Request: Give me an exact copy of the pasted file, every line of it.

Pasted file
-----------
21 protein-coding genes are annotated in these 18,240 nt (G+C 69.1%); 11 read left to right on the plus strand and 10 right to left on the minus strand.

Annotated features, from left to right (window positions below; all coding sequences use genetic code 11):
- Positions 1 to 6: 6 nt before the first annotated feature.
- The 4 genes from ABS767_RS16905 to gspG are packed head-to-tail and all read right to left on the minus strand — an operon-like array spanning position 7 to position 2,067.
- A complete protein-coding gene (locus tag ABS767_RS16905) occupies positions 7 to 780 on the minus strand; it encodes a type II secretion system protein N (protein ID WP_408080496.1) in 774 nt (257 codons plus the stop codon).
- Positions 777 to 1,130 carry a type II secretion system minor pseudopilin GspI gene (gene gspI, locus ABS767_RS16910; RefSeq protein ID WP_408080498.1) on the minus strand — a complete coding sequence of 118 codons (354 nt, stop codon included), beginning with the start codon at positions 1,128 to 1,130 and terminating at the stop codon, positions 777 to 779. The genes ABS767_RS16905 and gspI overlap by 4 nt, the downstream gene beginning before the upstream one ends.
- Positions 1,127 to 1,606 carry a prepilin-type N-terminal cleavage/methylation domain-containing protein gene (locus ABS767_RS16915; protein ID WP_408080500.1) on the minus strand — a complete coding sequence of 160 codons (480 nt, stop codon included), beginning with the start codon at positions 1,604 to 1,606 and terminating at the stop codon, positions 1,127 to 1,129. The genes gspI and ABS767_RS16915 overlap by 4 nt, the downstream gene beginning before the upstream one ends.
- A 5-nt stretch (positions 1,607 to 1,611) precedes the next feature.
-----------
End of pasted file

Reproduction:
21 protein-coding genes are annotated in these 18,240 nt (G+C 69.1%); 11 read left to right on the plus strand and 10 right to left on the minus strand.

Annotated features, from left to right (window positions below; all coding sequences use genetic code 11):
- Positions 1 to 6: 6 nt before the first annotated feature.
- The 4 genes from ABS767_RS16905 to gspG are packed head-to-tail and all read right to left on the minus strand — an operon-like array spanning position 7 to position 2,067.
- A complete protein-coding gene (locus tag ABS767_RS16905) occupies positions 7 to 780 on the minus strand; it encodes a type II secretion system protein N (protein ID WP_408080496.1) in 774 nt (257 codons plus the stop codon).
- Positions 777 to 1,130 carry a type II secretion system minor pseudopilin GspI gene (gene gspI, locus ABS767_RS16910; RefSeq protein ID WP_408080498.1) on the minus strand — a complete coding sequence of 118 codons (354 nt, stop codon included), beginning with the start codon at positions 1,128 to 1,130 and terminating at the stop codon, positions 777 to 779. The genes ABS767_RS16905 and gspI overlap by 4 nt, the downstream gene beginning before the upstream one ends.
- Positions 1,127 to 1,606 carry a prepilin-type N-terminal cleavage/methylation domain-containing protein gene (locus ABS767_RS16915; protein ID WP_408080500.1) on the minus strand — a complete coding sequence of 160 codons (480 nt, stop codon included), beginning with the start codon at positions 1,604 to 1,606 and terminating at the stop codon, positions 1,127 to 1,129. The genes gspI and ABS767_RS16915 overlap by 4 nt, the downstream gene beginning before the upstream one ends.
- A 5-nt stretch (positions 1,607 to 1,611) precedes the next feature.